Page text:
Buffalo, I'm Back for More
traipsing about the South Seas the last coupla years, dithering my
time between what can be described as a pathological devotion to laziness
and a knack for flagrant exhibitionism, I almost forgot what it’s
like going out in Buffalo. Now back in town, at first I was hoping
to get laid right quick, or maybe even coerce one of those parking
lot blow-jobs from your typical local bar trash; but then I found
it just that much more engaging to observe the freak-show going on
in the home of my wayward youth.
For instance, running into my ex at Cozumel
was a treat. She’s the sort of Catholic private school girl bestowed
with an ungodly allowance of good looks, destined to marry a St. Joe’s
quarterback, which, after reflecting thereupon, makes me wonder what
the hell she ever wanted with me in the first place.
I’m no good, is the Nut of it. “I haven’t
seen you in three years,” one damsel affirmed at Frizzy’s, upon seeing
me again, “and you’re still the most arrogant ass I’ve ever known.”
Still, I place myself on a much higher plane than your typical Buffalo
guy, who, I am surprised to find, continues the late 90s tradition
of tight-ribbed t-shirts, black leather jackets, and hair that is
combed from the back, spikey up front.
Maybe you know what I’m getting at. After
a seemingly endless row of shots of So-Co and lime—it’s Buffalo; what
can I say?—some idiot, with just such metrosexual fatigues on, came
after me because I was talking to a girl I haven’t spoken to in some
five years. Wonderful. A gentleman such as myself avoids altercation
at all costs, so luckily, the chap’s friends, rather than come after
me, laughed when I inquired as to whether men’s clothing is sold where
one can purchase ribbed shirts.
I might be a marked man yet, for, having Western New
York’s only Hawaiian license plate at the moment, I’m easily spotted.
What’s cool, I learned from this incident, is this: to be, like, thirty,
and start fights. Only in Buffalo, I’m convinced, this happens.
Now in the fiftieth state we had some military knuckleheads
that scrapped, but they mostly fought amongst themselves, or picked
with the locals, explaining to them how, despite the fact that our
government overthrew theirs in a fit of extrajudicial, free-market
fury, they—the noble savages—should be grateful for having their freedom
protected. Yep, there’s interesting quid pro quo going on everywhere
But this isn’t to diminish the facility with which Buffalo
drinks. For that, I will always remain proud, putting it up against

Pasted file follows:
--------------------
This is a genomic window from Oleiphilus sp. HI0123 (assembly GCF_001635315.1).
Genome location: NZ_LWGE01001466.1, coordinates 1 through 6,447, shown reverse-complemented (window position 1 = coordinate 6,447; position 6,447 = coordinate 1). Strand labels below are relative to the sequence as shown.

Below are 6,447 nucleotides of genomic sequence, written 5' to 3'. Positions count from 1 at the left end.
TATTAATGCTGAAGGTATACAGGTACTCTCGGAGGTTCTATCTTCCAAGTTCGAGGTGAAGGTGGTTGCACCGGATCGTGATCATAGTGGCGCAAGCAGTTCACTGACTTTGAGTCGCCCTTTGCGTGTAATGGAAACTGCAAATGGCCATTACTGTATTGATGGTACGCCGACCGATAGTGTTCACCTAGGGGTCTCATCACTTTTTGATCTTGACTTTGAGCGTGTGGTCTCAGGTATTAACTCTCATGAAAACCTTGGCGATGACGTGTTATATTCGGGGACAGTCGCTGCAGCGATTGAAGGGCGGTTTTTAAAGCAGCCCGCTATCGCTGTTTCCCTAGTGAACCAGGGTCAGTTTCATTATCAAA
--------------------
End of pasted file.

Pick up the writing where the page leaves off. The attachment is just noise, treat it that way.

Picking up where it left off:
other debaucherous cities such as New Orleans, Memphis, Kansas City
and San Diego. Plus, we drink Canadian beer—requiring a far more advanced
tolerance than that of, say, Miller Lite.
Regardless, I’m a black sheep in this town. I suppose
I can make my Nichols brethren proud by sporting any number of the
dollar-fifty shirts I picked up in a Chang-Mei, Thailand, bazaar—those
with a tiny alligator emblazoned across the breast—but I just can’t
stomach it whilst looking in a mirror. Nor can I, for that matter,
countenance the folly of everyday life—at least not yet—consisting
of employment, girlfriends, salaries, and the like.
I’ve maintained my sphere of influence over the precious
psyche of Buffalo women, thank God. That’s the kind of thing you never
forget, or lose a hold of. I had one such lass, a UB law student,
asking me to pull out my piece at Jimmy Mac’s, because later, if should
I choose to do so, she wouldn’t mind if I came all over her face.
While declining to whip it out—with my heritage some
50% Irish, I really ain’t packing all that much heat, anyway—I made
out with her for old times sake. It seemed like the more appropriate
course of action, what-with Jimmy Mac’s being an upscale, proper establishment.
Moreover, I was able to live vicariously through my high school days,
as if, when sixteen, on the patio at Locker Room or against the back
bar at Brick.
This I know for sure: that, despite earning the pittance
of a Teaching Assistant’s salary (and doing so for probably the next
five years); in desperate need of a skilled haberdasher, my wardrobe
consisting, as it does, of board-shorts, sweater-vests, and long-sleeve
t-shirts; and that I’m an all around pedantic fuck with no qualms
save my own brand of elitist dissipation—I have something to offer
this place, even if only a tonic to the affected blue-collar substrate,
almost, at this point, mythical in proportion.
If anything, it appears as though bureaucratic malaise
has overpowered our senses. I mean, Christ-on-a-stick, folks: the
coke-blowing and insecure male posturing out at the bars right now
is disturbing; it’d be nice to ship some of these lost souls to a
Robert Bly men’s movement camp, and, you know, let ‘em figger themselves
out the hard way.
Whether it’s because UB moved out to the North Campus,
a post-modern death camp of isolationist, womb-like comfort (say what
you want about South; at least it’s got some fucking grit), or that
everyone seemingly has a job with M&T Bank, I couldn’t quite say.
People still drink, but there’s a palpable anxiety around town, one,
unfortunately, that not even the booze can shake off.